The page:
Daily Caller: Loudoun County Parents On Youngkin Victory: ‘It’s A GREAT Day To Be A Virginian!’

CHRISSY CLARK, Daily Caller CONTRIBUTOR November 3, 2021

Vocal parents in Loudoun County — many of whom led the charge against Critical Race Theory (CRT) in public schools — are “thrilled” that Republican Glenn Youngkin beat Democrat Terry McAuliffe in Virginia’s gubernatorial race.

Loudoun County swung for McAuliffe, despite parent pushback against the district’s progressive school board and superintendent. However, three “mama bears” told the Daily Caller that “divisive, propagandized, identity politics” led to McAuliffe’s statewide defeat as their public fight with Loudoun County made education a top priorityamong Virginian voters.

Rene Camp, a Loudoun County mother and voter with a child in a public high school, told the Daily Caller that children were the most important issue when casting her vote. She mentioned not only education issues, including the implementation of CRT pedagogy in the classroom, but drug trafficking over the southern border and vaccine mandates. The mother specifically mentioned her fear of fentanyl and losing the freedom of choice for her child.

While Loudoun County gained national media attention in the lead-up to the gubernatorial race, parents such as Camp began their fight against Loudoun County at the beginning of the pandemic when the district made classrooms virtual. Camp said that she started paying attention when she noticed her child wasn’t “learning correct history” and was seeing “pornography” in the school library.

Loudoun County mother Tiffany Polifko, who has children in elementary and middle school, similarly said that she got involved when her son received an “inappropriate” assignment in his seventh grade English class. According to Polifko, the assignment asked her child to “identify his privilege because he is white.”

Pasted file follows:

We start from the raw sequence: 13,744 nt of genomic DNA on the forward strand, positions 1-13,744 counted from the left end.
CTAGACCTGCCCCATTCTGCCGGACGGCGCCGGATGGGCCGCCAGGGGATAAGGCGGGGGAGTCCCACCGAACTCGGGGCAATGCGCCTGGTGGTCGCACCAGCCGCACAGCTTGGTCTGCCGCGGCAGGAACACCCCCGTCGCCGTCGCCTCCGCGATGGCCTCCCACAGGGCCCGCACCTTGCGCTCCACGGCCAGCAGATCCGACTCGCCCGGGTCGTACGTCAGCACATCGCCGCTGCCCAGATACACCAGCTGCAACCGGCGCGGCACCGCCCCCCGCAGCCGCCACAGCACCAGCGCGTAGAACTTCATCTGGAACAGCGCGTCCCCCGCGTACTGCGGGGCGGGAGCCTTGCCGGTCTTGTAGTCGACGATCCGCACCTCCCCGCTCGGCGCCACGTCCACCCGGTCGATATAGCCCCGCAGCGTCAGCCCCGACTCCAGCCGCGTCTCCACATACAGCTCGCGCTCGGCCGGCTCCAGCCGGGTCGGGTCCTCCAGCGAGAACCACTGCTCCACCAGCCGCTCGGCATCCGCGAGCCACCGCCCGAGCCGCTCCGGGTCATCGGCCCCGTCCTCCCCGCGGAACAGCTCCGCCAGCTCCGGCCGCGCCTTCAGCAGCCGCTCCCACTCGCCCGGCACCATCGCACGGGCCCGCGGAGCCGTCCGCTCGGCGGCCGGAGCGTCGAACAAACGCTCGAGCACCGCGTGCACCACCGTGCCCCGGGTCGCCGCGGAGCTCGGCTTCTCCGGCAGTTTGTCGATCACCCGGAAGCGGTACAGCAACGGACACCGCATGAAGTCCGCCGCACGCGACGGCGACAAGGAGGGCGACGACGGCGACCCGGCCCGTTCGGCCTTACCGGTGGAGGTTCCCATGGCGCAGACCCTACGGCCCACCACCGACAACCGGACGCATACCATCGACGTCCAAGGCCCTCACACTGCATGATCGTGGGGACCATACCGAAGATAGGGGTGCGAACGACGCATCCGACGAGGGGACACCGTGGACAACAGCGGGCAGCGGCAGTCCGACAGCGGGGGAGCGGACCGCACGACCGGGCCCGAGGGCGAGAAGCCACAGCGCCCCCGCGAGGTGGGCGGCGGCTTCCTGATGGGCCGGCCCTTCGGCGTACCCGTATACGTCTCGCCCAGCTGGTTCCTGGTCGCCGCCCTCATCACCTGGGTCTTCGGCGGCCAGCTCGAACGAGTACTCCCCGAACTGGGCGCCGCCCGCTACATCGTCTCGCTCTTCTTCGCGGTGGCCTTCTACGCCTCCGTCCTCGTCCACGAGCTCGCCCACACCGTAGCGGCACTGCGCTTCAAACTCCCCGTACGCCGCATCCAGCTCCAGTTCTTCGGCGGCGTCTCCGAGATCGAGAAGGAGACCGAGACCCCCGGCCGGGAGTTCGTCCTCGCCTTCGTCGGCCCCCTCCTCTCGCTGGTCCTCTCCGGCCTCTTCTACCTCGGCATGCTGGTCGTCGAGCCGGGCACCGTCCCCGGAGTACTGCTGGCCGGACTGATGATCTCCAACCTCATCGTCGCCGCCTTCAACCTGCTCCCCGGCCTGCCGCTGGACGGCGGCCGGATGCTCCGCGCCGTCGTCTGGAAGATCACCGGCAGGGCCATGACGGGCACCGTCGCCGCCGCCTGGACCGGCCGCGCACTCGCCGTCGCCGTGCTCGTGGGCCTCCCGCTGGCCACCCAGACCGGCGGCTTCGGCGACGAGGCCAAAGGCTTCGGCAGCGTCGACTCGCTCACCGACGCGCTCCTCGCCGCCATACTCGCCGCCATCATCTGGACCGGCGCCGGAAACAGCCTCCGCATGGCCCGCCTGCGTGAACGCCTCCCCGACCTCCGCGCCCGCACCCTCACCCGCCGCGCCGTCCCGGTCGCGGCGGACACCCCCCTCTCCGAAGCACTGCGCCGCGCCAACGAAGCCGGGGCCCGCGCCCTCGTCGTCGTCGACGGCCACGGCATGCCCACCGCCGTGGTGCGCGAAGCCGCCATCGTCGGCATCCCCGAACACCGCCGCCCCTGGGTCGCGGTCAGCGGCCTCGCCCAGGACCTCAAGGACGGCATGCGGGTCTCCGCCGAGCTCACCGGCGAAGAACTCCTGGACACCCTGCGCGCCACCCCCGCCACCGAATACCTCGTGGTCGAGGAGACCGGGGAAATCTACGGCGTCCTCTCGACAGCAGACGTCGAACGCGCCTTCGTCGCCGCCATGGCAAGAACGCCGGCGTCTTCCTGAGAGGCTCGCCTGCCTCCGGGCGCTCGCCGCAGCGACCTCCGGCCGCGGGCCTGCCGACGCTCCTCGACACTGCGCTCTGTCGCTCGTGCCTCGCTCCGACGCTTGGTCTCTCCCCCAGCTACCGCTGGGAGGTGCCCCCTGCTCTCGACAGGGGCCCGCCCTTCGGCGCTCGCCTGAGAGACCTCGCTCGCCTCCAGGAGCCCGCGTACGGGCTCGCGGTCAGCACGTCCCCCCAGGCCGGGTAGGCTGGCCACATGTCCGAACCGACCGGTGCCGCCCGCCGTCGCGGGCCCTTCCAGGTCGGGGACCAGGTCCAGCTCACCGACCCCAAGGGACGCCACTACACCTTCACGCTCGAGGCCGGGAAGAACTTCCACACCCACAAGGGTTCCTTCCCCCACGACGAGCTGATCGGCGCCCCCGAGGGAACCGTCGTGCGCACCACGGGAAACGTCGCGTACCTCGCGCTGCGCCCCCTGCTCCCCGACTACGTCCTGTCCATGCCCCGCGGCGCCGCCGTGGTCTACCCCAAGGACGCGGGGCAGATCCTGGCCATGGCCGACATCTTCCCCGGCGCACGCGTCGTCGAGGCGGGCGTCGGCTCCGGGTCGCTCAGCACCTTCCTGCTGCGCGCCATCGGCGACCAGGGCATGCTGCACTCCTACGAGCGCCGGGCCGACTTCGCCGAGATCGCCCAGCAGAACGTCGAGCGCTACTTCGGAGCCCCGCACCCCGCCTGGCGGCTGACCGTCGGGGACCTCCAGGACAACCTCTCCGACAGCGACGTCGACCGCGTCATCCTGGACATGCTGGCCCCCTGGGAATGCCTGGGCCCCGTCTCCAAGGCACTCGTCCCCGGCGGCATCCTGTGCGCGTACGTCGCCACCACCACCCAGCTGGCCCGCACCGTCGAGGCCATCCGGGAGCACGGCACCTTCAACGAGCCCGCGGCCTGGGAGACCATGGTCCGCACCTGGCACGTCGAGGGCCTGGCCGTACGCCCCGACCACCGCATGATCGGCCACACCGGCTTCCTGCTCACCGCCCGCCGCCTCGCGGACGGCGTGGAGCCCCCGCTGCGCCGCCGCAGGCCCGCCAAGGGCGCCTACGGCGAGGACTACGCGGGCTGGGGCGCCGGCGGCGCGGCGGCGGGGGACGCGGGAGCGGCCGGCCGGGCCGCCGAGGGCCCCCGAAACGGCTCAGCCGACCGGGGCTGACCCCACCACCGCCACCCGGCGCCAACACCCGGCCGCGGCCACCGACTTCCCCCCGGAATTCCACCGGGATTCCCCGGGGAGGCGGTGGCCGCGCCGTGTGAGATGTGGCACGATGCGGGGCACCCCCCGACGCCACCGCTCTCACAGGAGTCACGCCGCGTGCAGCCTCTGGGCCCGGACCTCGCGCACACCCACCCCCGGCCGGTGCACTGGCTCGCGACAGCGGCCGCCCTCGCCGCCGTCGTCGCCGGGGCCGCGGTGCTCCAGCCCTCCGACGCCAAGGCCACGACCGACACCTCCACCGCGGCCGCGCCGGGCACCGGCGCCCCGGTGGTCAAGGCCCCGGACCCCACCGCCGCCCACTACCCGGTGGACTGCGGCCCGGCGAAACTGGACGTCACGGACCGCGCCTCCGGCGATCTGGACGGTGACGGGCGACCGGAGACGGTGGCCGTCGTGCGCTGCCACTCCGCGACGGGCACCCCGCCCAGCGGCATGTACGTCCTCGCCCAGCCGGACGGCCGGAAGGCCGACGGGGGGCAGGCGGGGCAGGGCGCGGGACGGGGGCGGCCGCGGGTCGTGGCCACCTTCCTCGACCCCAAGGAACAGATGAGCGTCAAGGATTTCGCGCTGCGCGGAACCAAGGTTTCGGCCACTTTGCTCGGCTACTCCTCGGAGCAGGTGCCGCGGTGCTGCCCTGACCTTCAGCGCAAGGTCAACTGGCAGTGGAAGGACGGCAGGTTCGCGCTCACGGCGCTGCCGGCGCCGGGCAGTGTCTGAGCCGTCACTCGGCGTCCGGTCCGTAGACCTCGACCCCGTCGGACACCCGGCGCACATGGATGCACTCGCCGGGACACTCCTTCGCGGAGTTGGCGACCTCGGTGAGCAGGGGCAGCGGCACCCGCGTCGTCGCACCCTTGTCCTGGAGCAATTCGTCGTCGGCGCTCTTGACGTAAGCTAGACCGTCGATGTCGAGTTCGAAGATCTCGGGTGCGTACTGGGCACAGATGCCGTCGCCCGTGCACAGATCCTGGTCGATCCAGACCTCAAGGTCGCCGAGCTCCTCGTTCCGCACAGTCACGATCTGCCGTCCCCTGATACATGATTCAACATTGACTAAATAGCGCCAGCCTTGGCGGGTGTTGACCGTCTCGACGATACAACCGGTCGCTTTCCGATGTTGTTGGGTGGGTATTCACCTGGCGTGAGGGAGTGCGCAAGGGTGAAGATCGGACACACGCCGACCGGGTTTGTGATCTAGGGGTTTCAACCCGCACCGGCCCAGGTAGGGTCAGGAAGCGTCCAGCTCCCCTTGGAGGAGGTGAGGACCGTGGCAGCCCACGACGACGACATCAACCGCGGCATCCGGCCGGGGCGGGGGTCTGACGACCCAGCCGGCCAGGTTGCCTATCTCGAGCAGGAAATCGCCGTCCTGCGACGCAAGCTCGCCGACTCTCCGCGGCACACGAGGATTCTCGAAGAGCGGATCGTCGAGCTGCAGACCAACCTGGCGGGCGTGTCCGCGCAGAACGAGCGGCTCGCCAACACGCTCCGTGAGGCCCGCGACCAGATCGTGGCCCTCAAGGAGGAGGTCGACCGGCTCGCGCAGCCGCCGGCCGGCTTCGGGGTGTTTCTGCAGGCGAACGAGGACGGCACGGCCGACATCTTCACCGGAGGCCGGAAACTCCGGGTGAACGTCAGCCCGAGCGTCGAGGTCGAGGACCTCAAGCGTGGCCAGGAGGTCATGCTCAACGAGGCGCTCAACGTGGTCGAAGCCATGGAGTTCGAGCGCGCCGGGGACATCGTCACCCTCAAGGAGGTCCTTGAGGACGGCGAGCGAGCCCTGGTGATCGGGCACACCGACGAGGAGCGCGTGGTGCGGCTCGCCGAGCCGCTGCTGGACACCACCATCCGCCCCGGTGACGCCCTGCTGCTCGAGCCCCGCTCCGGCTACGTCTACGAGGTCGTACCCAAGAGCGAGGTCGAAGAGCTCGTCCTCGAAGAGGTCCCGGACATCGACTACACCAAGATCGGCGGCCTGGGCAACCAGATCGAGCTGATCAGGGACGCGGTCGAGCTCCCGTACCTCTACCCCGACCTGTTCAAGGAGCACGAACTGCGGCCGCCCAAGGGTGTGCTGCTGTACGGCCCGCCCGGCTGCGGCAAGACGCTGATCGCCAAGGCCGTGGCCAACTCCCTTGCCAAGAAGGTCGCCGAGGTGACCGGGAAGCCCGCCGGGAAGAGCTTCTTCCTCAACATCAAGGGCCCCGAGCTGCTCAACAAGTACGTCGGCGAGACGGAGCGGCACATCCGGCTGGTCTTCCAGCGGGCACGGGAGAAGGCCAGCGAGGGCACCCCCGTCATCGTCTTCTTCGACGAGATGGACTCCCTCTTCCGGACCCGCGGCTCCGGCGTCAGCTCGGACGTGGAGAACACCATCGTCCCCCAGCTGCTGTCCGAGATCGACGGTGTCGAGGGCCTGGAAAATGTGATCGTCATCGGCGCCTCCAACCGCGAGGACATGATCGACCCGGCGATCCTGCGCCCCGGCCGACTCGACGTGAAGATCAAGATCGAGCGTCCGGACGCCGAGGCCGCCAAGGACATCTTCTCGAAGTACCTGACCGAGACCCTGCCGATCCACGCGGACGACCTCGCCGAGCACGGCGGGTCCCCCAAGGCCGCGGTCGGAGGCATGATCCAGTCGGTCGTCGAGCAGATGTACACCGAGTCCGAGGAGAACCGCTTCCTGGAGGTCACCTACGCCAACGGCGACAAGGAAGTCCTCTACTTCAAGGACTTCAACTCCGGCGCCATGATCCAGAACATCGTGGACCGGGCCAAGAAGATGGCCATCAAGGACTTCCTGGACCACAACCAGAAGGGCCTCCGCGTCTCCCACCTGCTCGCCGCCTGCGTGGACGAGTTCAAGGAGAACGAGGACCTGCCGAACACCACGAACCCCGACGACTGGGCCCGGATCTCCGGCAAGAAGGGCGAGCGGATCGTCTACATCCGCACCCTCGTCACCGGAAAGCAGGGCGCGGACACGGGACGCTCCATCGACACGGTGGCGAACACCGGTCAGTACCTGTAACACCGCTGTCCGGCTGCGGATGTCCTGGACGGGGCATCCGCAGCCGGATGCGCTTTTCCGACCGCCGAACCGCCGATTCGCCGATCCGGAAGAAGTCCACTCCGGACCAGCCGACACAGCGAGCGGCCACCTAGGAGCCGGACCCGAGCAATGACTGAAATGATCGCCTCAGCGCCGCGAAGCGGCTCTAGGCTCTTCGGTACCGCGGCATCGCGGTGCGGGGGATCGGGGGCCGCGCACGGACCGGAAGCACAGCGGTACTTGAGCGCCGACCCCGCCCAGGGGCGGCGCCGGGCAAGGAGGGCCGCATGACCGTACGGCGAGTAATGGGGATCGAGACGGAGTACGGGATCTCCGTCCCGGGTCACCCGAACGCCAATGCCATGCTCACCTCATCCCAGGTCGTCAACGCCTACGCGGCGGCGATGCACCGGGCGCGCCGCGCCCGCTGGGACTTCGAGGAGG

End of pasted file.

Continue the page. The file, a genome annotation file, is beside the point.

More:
“I want divisive, propagandized, identity politics ripped out of the classroom, root and stem,” Polifko told the Daily Caller. She believes other parents state-wide felt the same way, regardless of their race.

Polifko holds a role in the organization Parents Against Critical Theory (PACT), which rallied parents to school board meetings and brought to light some of the most radical policies within Loudoun County Public Schools, including the district’s cancelation of Dr. Seuss. (RELATED: Loudoun County Forces Parents To Sign NDA-Style From To View CRT-Inspired Curriculum)

PACT asserts that “well-informed” parents are a “nightmare” for school administrators, school boards, superintendents, and, now, for political candidates who view parental input as unnecessary.

In the waning days of the Virginia gubernatorial race, liberal analysts and Virginia Democrats planted staffers to — unsuccessfully — trick voters into thinking Youngkin had ties to the KKK. The group responsible for the stunt was a liberal organization that corporate media consider disaffected Republicans.

Mother Megan Rafalski told the Daily Caller that race-baiting politics is exactly what led Democrats to lose.

Rafalski said that young kids in Loudoun County don’t notice the racial composition of their peers like the teachers and administrators in school districts do. She worries that the race-based curriculum will further polarize naive children. Rafalski also said that she views Youngkin’s victory as a “referendum” on the Loudoun County school board.

“I don’t see how LCPS could sit back and not see this as a referendum on their performance,” Rafalski said.

Camp, a black woman herself, called on Democrats to find a new line of attack besides calling concerned parents “white supremacists.”

While many parents celebrate Youngkin’s victory, Camp cautioned that the fight against critical race theory is a “war” that must be won “one battle at a time.” These same parents are convinced that the fight against critical race theory and control over their child’s education will be a critical issue for candidates in the 2022 midterm elections and the 2024 presidential race.

“Onto the next fight,” Camp said.